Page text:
The Nats parlayed Bonifacio’s potential into Josh Willingham and Scott Olsen before the 2009 season. The Marlins installed Bonifacio as their everyday third baseman that year and he started off with a bang by hitting an inside the park homer on Opening Day. While his first month created quite a stir, his season ended up rather pedestrian (.252/.303/.308 with 21 steals in 30 chances).

The following season, he split time between the majors and minors and didn’t do anything particularly special (aside from going a perfect 12/12 in SB attempts).

Still, going into 2011, he was just 26 and the Marlins envisioned him as a sort of super utility guy. Indeed, he has played everywhere, and has looked quite good (.297/.373/.381 with 23 steals in 27 attempts). He is also 37 for his last 96 with 26 runs and 18 steals in that stretch. Of course, he also has a ridiculous .478 BABIP over the last 28 days.

While Bonifacio has typically had a highish BABIP throughout his career, his .375 mark this season is a bit otherworldly given his contact and line drive rates. Bonifacio is not a complete mirage; he has increased his walk rate and cut down on his Ks. So, Bonifacio remains a fine player, capable of hitting .275 with 35-40 steals. Obviously, his recent hot streak is a nice thing to ride, but think of him more as a middling average player, with no pop, who can steal a decent amount of bases. Basically, he’s a Juan Pierre-lite (you know back when Juan Pierre was sort of good at baseball).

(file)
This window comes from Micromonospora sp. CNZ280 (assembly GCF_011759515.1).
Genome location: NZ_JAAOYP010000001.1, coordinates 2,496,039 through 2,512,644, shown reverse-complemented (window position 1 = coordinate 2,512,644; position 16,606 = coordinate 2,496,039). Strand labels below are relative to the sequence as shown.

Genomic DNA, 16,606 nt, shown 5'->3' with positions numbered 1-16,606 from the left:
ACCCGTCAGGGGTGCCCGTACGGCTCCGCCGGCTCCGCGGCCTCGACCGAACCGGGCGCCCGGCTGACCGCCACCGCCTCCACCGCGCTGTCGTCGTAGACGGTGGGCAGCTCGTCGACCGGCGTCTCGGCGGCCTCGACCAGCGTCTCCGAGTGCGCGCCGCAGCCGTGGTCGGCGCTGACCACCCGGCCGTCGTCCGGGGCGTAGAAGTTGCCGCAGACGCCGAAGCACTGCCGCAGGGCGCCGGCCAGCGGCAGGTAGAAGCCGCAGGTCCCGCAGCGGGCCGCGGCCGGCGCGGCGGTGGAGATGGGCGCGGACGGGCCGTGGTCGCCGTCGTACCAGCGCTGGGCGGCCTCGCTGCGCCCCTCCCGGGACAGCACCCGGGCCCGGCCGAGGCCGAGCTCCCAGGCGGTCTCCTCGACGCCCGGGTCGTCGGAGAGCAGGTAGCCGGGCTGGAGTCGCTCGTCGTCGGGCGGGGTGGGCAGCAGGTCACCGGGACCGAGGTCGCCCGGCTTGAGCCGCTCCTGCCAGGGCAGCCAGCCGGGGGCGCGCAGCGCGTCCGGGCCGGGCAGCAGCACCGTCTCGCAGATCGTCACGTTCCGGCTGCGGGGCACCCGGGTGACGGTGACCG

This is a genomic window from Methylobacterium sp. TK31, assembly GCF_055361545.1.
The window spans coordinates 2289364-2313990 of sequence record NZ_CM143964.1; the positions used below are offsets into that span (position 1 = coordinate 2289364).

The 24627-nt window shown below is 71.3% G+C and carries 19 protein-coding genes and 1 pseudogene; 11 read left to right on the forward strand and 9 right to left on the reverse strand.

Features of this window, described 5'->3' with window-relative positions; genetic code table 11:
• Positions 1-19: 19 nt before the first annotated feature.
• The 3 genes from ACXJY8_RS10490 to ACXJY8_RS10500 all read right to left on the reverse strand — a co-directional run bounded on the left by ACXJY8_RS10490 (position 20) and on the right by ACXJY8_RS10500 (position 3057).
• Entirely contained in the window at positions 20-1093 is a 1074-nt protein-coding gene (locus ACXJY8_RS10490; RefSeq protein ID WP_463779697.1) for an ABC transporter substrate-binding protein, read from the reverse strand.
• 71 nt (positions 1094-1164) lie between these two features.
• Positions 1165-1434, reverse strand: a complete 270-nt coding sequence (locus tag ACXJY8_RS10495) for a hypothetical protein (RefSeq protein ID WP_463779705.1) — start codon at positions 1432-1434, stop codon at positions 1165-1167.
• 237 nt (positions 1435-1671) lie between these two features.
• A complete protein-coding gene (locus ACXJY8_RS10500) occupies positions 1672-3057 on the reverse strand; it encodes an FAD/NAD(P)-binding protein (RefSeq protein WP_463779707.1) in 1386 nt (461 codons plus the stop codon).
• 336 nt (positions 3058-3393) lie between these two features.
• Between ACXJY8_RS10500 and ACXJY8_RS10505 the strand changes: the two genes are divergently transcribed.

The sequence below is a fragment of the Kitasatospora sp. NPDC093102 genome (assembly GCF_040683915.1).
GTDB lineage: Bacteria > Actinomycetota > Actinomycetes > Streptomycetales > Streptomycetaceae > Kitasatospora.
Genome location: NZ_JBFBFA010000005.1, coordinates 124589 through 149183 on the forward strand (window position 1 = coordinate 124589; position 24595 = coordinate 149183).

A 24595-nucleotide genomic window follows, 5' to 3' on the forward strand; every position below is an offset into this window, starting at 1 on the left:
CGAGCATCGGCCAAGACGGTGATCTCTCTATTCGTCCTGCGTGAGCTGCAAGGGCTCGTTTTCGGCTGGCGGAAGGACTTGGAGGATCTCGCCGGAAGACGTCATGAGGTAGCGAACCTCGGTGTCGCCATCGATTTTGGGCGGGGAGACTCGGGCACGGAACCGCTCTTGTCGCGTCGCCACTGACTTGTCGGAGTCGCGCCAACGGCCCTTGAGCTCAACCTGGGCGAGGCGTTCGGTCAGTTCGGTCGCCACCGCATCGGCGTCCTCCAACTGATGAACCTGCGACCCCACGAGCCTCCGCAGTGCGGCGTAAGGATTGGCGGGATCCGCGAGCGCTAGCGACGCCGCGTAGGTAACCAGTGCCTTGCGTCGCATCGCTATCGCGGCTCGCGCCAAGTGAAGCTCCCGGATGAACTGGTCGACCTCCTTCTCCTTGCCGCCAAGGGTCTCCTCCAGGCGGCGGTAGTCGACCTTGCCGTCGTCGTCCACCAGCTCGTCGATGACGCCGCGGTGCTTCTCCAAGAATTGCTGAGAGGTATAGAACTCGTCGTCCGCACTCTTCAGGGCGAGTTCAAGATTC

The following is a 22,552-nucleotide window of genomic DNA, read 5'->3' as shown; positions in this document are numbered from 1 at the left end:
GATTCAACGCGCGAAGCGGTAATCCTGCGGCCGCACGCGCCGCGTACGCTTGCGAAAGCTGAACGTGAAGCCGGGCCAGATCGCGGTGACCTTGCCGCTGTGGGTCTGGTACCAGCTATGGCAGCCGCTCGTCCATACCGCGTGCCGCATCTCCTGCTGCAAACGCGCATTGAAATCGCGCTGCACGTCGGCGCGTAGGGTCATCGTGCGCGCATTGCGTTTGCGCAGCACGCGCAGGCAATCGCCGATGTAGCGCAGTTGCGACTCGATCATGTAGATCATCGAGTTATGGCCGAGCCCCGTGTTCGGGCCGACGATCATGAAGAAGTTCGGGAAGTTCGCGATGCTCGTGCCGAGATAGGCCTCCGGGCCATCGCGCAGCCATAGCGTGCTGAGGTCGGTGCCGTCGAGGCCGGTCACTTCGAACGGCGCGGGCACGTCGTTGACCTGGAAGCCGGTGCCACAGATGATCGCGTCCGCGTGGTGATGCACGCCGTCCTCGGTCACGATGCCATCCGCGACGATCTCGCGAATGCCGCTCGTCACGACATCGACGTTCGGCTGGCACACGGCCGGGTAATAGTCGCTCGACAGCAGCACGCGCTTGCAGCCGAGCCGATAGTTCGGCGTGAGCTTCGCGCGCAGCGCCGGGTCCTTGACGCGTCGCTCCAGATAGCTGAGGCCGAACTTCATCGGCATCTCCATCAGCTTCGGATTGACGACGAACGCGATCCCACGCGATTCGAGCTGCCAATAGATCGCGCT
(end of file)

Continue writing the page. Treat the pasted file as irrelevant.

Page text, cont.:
1. Urban Achievers says:

    How would you go about adjusting BABIP for line drive %? Put Rudy on it!

  2. Not sure how that would happen – would it be all that necessary though?

    I use BABIP as just a rough tool/one part of the equation.

    If you see a dramatically increased BABIP without any change in the batted ball rates, then it’s likely a product of some additional balls finding holes. there’s a chance its not, but typically it signals there will be a regression in the future.

    The thing to note with Bonifacio and Maybin is their speed, which helps with beating out infield hits. In addition, their ballparks should allow for more fly balls to fall than some with shorter porches, so because of those two factors, it’s possible they’ll experience higher BABIP than you would otherwise think. Still, the rate they are going it seems a tad unrealistic.

  3. Urban Achievers says:

    I agree. BABIP is very valuable but at the same time, it fails to account for a lot of relevant information. For example, does the player play most of his games in a park like Coors or Petco? Is he fast or slow? does he tend to hit more line drives, thus intrinsically inflating his BABIP? you need to look at ALL the Sabers, not just one